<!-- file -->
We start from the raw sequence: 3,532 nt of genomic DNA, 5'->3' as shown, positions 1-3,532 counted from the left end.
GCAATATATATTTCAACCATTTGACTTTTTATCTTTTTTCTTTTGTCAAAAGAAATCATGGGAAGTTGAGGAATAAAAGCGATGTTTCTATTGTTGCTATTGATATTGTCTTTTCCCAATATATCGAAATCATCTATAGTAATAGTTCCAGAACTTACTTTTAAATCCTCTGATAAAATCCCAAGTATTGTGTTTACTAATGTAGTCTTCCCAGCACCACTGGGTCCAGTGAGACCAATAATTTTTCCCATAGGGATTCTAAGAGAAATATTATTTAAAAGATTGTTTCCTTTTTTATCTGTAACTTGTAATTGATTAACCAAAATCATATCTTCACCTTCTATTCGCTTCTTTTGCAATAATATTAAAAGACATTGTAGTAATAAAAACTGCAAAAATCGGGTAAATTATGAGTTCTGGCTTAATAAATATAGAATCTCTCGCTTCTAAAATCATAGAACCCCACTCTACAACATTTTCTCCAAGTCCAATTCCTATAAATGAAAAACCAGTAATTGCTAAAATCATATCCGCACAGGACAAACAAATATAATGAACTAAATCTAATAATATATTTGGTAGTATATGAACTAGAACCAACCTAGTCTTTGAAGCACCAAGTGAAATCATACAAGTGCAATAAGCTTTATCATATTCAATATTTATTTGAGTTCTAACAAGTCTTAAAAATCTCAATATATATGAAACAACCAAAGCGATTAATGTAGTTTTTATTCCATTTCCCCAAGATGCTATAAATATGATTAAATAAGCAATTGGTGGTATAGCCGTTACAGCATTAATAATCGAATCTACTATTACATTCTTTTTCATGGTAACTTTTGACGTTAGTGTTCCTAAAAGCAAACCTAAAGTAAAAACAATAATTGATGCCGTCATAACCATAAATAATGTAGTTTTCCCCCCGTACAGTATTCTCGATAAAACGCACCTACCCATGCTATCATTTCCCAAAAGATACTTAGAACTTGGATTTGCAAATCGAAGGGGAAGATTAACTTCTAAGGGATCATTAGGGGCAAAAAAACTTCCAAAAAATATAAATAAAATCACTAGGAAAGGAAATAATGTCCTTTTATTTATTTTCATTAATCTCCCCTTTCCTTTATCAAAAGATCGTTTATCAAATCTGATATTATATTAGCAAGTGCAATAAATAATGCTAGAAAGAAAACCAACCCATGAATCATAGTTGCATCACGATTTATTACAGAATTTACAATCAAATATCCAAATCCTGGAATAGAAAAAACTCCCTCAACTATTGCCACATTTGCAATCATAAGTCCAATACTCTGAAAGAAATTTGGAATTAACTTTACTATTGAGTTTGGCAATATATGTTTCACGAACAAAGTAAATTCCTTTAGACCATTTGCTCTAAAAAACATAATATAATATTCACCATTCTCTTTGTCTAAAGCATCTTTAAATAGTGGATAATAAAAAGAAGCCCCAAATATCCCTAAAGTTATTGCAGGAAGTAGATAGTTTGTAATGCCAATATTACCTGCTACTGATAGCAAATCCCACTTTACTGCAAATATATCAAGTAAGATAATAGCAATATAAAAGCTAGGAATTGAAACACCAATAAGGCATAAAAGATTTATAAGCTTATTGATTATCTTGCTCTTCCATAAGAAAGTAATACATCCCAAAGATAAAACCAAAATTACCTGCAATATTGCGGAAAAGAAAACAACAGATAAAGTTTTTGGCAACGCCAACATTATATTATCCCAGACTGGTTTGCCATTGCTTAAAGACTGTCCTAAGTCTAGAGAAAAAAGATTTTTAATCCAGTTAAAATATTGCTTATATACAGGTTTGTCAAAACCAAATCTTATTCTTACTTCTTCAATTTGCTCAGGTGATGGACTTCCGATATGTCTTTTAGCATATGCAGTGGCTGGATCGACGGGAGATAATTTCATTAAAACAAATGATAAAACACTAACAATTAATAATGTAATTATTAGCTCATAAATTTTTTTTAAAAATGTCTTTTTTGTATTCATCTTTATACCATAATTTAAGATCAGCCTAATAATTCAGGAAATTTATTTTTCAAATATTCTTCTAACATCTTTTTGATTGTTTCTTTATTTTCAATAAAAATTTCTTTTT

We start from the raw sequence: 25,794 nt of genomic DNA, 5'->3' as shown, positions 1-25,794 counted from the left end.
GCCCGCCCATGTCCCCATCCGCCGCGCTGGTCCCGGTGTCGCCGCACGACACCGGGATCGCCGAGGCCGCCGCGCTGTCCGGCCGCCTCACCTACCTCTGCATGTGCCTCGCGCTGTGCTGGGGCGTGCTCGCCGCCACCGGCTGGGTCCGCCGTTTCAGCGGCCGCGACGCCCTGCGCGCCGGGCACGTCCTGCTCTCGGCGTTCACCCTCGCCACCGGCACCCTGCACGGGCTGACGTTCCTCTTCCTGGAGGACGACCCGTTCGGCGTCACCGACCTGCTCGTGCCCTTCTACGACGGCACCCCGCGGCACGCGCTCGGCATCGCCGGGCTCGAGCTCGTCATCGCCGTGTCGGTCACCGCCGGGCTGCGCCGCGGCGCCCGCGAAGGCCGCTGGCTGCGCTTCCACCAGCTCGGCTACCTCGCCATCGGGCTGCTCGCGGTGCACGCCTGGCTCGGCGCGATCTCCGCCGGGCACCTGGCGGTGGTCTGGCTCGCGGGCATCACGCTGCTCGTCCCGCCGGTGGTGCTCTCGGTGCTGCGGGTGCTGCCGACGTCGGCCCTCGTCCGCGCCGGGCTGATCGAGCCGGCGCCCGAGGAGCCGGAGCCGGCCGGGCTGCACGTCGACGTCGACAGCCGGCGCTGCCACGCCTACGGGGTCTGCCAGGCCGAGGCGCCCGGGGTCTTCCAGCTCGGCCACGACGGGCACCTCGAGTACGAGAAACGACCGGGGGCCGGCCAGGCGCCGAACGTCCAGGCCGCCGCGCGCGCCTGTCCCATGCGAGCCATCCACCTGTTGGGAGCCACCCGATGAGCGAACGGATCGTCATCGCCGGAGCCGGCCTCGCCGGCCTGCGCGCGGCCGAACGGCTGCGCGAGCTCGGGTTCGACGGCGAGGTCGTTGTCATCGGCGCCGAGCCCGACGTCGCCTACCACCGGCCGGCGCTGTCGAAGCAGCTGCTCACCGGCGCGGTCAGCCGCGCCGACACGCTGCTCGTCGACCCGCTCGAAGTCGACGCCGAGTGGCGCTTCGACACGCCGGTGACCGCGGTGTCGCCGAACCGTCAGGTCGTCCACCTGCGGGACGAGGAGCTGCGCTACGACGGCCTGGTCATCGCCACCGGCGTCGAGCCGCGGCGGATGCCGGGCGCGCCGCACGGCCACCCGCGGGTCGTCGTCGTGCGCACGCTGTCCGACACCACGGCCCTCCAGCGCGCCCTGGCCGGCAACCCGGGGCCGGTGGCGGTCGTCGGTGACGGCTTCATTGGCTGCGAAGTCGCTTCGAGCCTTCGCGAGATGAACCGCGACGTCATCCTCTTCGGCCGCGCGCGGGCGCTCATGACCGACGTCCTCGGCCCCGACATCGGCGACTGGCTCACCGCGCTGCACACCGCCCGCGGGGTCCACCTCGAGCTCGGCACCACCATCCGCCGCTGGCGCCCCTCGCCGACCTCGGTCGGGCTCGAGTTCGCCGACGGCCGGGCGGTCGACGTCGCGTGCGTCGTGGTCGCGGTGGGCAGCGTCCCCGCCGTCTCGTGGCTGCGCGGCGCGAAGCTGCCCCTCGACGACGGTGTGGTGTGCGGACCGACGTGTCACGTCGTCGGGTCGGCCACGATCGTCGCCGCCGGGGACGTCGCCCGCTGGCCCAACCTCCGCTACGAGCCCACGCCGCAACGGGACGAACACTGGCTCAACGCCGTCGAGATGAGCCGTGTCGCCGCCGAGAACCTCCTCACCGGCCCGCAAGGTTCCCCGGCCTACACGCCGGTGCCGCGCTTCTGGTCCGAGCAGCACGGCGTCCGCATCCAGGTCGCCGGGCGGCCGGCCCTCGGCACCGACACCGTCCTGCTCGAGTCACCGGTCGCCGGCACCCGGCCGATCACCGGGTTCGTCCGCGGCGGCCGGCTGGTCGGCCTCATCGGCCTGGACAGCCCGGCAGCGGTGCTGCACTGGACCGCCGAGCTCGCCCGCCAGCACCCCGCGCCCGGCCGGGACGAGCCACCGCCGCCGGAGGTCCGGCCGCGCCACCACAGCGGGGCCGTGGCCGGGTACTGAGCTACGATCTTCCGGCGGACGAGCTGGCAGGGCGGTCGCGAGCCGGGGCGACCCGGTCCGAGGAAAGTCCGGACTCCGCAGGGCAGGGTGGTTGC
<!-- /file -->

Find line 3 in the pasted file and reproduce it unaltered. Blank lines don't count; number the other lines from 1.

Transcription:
We start from the raw sequence: 25,794 nt of genomic DNA, 5'->3' as shown, positions 1-25,794 counted from the left end.